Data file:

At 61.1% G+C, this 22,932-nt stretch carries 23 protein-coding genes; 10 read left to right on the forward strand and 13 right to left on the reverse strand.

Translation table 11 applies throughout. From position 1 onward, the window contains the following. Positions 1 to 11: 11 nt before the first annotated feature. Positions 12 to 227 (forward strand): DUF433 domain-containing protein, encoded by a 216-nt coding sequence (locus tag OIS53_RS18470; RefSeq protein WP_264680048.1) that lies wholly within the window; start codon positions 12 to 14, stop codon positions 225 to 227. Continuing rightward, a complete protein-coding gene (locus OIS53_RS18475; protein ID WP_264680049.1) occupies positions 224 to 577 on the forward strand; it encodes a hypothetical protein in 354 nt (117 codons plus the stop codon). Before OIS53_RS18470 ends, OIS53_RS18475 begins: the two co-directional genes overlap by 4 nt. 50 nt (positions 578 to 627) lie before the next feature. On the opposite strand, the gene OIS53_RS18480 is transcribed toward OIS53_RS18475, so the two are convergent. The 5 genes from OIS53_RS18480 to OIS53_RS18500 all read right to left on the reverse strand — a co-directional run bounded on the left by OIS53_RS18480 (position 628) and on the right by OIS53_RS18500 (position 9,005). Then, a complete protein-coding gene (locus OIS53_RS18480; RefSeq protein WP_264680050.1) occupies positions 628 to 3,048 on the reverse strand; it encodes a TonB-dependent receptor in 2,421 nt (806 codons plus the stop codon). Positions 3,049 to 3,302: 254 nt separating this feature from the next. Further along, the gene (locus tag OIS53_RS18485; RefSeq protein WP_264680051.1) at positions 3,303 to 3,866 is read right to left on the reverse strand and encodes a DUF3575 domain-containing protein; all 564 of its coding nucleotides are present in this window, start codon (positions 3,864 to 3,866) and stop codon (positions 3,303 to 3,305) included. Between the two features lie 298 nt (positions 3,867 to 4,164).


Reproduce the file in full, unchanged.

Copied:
At 61.1% G+C, this 22,932-nt stretch carries 23 protein-coding genes; 10 read left to right on the forward strand and 13 right to left on the reverse strand.

Translation table 11 applies throughout. From position 1 onward, the window contains the following. Positions 1 to 11: 11 nt before the first annotated feature. Positions 12 to 227 (forward strand): DUF433 domain-containing protein, encoded by a 216-nt coding sequence (locus tag OIS53_RS18470; RefSeq protein WP_264680048.1) that lies wholly within the window; start codon positions 12 to 14, stop codon positions 225 to 227. Continuing rightward, a complete protein-coding gene (locus OIS53_RS18475; protein ID WP_264680049.1) occupies positions 224 to 577 on the forward strand; it encodes a hypothetical protein in 354 nt (117 codons plus the stop codon). Before OIS53_RS18470 ends, OIS53_RS18475 begins: the two co-directional genes overlap by 4 nt. 50 nt (positions 578 to 627) lie before the next feature. On the opposite strand, the gene OIS53_RS18480 is transcribed toward OIS53_RS18475, so the two are convergent. The 5 genes from OIS53_RS18480 to OIS53_RS18500 all read right to left on the reverse strand — a co-directional run bounded on the left by OIS53_RS18480 (position 628) and on the right by OIS53_RS18500 (position 9,005). Then, a complete protein-coding gene (locus OIS53_RS18480; RefSeq protein WP_264680050.1) occupies positions 628 to 3,048 on the reverse strand; it encodes a TonB-dependent receptor in 2,421 nt (806 codons plus the stop codon). Positions 3,049 to 3,302: 254 nt separating this feature from the next. Further along, the gene (locus tag OIS53_RS18485; RefSeq protein WP_264680051.1) at positions 3,303 to 3,866 is read right to left on the reverse strand and encodes a DUF3575 domain-containing protein; all 564 of its coding nucleotides are present in this window, start codon (positions 3,864 to 3,866) and stop codon (positions 3,303 to 3,305) included. Between the two features lie 298 nt (positions 3,867 to 4,164).